Yesterday, I identified and discussed a slew of surprising names among the average fly ball distance (AFBD) leaders. Today, I’ll check in with the laggards. Which hitters finished closer to the bottom of the barrel than the top that we never would have expected?
Perhaps you don’t consider Lewis Brinson’s appearance on this list as surprising. That’s fair, considering he hasn’t proven any sort of ability to hit Major League pitching. But for a guy who earned Game Power grades of 50/60 and Raw Power of 65/65, it’s rather shocking to see him sitting with a paltry 9.2% HR/FB rate and measly .110 ISO over his short MLB career, which essentially spans one season’s worth of plate appearances. He’s a close-your-eyes, buy cheap, and hope, but hitting in Miami makes a breakout a bit more difficult than if he were still in Milwaukee.
Miguel Cabrera isn’t a surprise given that he actually posted an even lower AFBD mark the season prior in 2018. But this is just a reminder of just how much Cabrera has been limping to the finish line of his career. It almost makes us forget how great he was before this recent decline.
Stephen Piscotty isn’t anyone’s idea of an elite power hitter, but his AFBD has now slid each season since 2016, and this past year marked a serious tumble. Injury took a bite out of his at-bat total, but now 2018 really looks like the outlier, rather than a new established level of skill.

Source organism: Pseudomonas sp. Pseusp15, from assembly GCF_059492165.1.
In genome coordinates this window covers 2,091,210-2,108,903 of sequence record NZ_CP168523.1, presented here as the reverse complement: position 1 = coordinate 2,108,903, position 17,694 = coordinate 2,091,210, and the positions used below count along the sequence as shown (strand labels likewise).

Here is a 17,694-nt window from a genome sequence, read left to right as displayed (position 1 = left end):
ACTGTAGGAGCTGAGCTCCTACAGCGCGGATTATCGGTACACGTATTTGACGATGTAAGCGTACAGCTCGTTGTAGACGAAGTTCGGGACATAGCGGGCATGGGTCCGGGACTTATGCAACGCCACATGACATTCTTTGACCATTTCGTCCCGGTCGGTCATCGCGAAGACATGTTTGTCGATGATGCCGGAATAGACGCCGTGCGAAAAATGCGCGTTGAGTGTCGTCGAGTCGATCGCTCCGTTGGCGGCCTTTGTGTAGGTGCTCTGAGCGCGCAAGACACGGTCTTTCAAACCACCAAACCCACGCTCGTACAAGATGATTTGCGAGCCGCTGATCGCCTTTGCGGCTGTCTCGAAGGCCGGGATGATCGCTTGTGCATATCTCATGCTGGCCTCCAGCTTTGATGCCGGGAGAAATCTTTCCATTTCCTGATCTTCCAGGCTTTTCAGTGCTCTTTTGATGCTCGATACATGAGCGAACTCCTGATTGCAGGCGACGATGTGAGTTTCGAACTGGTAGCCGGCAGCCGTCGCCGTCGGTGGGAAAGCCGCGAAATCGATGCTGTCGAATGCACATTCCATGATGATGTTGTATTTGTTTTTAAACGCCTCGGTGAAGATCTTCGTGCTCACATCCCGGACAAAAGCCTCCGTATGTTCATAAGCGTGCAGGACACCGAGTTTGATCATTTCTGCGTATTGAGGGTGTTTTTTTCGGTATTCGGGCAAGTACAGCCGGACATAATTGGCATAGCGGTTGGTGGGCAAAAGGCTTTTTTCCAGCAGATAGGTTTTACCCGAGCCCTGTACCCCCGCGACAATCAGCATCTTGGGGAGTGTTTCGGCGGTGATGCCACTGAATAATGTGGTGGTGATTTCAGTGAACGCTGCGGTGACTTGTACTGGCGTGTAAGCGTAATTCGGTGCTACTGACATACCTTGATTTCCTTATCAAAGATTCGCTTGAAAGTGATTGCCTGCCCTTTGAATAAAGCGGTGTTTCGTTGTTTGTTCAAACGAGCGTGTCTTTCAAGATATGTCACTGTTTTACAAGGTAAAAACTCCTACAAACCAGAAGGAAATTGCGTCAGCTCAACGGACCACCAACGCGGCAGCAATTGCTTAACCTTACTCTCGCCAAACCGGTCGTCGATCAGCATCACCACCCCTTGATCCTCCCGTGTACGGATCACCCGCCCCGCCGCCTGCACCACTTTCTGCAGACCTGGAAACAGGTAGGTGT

In his first full season, Brandon Nimmo enjoyed a breakout year in 2018, as he easily posted the highest HR/FB rate of his career. While his HR/FB rate only regressed marginally in 2019, his AFBD dropped more significantly to below the league average, while he pulled his fly balls at a dramatically lower rate. It all means he probably deserved a lower HR/FB rate than he posted. I’d say that he’ll need to get that fly ball pull rate back up again for any chance to maintain a 16%-18% HR/FB rate, or it’s coming back down into the low teens.
Jesus Aguilar was another disappointing Brewers hitter that makes this list and his trends look awful. His AFBD had already dropped by 15 feet from 2017 to 2018, and it then dropped another 18 feet in 2019. His barrel rate has also been in freefall. I would love to take a cheap gamble on a rebound here, but similar to my remark on Brinson, I would like him a lot better in a more hitter friendly environment!
I’m guessing the Padres are having major regrets about their big contract tendered to Eric Hosmer. He disappointed in his first season with the team and then posted an identical wOBA the next year. While his HR/FB rate doesn’t show it, Hosmer’s homer skills were actually the worst he has posted in the past four seasons, driven by a 14 foot decline in AFBD. His strikeout rate trend is terrifying and his steals have officially bottomed…at 0. Who wants to roster him?!
Mike Podhorzer is the 2015 Fantasy Sports Writers Association Baseball Writer of the Year. He produces player projections using his own forecasting system and is the author of the eBook Projecting X 2.0: How to Forecast Baseball Player Performance, which teaches you how to project players yourself. His projections helped him win the inaugural 2013 Tout Wars mixed draft league. Follow Mike on Twitter @MikePodhorzer and contact him via email.